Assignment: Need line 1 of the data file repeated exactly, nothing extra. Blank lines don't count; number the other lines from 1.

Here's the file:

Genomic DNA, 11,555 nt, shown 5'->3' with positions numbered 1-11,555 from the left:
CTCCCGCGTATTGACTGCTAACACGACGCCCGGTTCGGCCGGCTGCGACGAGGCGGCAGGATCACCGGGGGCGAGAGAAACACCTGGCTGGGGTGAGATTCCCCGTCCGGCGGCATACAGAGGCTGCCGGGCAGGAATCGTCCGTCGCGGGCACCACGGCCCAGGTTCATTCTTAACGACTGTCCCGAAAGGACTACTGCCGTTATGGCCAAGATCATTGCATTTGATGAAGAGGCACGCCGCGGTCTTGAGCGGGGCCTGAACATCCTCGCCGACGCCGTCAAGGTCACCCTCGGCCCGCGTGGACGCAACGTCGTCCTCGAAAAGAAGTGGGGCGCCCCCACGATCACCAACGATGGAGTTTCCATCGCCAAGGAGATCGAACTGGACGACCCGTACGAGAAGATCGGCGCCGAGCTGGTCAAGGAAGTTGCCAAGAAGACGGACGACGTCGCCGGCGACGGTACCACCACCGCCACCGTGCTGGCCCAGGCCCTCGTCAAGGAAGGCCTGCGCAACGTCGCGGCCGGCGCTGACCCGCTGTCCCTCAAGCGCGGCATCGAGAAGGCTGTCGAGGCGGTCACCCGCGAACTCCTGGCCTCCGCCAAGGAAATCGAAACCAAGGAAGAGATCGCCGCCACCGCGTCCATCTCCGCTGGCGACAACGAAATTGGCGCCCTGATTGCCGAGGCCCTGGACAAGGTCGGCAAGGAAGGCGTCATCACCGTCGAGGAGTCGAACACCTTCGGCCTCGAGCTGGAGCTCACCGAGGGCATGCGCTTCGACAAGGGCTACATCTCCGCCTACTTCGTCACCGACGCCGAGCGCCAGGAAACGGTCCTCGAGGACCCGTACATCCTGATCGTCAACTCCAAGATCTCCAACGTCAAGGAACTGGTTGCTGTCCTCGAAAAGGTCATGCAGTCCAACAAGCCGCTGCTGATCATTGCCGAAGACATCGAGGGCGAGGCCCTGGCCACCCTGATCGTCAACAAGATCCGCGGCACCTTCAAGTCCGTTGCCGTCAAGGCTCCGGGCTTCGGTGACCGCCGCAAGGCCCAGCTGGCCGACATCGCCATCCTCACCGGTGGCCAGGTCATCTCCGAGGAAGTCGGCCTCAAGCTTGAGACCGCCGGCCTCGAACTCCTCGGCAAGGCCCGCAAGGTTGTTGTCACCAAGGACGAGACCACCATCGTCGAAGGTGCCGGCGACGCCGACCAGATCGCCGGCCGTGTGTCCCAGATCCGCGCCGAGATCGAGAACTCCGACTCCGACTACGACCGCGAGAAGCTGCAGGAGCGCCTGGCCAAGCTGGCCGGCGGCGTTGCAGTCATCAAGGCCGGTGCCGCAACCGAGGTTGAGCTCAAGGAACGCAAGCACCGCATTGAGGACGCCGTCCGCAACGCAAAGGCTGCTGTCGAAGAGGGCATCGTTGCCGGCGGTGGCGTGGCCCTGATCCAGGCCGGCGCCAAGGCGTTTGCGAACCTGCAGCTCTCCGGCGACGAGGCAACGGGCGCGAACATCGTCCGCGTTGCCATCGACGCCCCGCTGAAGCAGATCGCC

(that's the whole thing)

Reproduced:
Genomic DNA, 11,555 nt, shown 5'->3' with positions numbered 1-11,555 from the left: